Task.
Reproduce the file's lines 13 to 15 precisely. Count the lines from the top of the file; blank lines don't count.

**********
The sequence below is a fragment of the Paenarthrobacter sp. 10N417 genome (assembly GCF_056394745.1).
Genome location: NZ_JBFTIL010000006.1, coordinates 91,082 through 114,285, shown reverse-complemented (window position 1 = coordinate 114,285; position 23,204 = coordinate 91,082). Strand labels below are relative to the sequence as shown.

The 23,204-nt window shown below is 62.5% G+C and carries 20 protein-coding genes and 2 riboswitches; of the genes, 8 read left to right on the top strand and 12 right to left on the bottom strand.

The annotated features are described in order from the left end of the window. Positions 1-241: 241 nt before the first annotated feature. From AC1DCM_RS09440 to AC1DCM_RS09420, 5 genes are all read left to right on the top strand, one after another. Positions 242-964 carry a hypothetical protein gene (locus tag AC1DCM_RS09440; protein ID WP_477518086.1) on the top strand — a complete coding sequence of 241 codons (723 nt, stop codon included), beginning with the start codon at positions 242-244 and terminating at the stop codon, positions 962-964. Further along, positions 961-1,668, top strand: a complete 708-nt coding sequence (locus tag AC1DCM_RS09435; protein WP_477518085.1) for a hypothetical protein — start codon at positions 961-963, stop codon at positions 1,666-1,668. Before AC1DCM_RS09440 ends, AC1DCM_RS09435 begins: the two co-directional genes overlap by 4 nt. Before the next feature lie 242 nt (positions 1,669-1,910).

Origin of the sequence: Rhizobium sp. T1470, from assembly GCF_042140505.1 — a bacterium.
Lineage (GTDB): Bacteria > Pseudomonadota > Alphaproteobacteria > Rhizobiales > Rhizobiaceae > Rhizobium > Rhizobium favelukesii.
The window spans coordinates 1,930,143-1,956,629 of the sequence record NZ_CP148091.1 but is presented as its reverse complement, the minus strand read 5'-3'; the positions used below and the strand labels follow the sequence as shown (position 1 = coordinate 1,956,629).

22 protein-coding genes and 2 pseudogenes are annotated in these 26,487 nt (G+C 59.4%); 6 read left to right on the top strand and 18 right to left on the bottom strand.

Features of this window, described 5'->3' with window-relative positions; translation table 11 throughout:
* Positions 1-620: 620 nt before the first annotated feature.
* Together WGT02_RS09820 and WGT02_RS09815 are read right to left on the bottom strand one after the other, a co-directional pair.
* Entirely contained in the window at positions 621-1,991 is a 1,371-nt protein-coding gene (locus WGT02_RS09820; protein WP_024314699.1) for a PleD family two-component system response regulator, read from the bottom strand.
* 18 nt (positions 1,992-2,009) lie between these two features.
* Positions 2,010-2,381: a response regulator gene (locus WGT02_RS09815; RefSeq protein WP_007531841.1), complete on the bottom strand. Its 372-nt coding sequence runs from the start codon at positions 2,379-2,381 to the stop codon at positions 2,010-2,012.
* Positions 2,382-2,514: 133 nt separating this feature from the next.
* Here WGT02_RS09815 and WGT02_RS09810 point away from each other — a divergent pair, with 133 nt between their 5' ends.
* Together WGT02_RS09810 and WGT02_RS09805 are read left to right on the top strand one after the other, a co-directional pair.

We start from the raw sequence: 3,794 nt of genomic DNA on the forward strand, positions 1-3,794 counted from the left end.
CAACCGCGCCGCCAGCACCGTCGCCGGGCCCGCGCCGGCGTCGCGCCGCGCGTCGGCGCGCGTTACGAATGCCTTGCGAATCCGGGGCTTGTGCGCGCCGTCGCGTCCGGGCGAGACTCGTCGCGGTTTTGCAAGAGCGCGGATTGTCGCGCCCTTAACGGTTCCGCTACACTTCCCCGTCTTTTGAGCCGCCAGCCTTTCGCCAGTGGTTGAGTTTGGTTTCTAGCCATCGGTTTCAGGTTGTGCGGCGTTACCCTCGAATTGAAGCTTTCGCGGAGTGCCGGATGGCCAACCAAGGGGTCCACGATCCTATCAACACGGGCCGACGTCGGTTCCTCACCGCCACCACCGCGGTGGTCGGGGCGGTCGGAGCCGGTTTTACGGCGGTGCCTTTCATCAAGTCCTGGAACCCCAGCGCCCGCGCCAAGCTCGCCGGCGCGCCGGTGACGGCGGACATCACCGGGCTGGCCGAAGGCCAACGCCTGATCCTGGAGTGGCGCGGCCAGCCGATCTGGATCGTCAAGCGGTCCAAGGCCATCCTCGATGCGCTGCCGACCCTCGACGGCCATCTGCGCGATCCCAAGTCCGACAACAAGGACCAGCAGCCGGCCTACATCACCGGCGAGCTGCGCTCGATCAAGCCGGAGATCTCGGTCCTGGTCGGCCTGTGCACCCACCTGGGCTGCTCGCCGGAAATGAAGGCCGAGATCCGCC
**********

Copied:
* 18 nt (positions 1,992-2,009) lie between these two features.
* Positions 2,010-2,381: a response regulator gene (locus WGT02_RS09815; RefSeq protein WP_007531841.1), complete on the bottom strand. Its 372-nt coding sequence runs from the start codon at positions 2,379-2,381 to the stop codon at positions 2,010-2,012.
* Positions 2,382-2,514: 133 nt separating this feature from the next.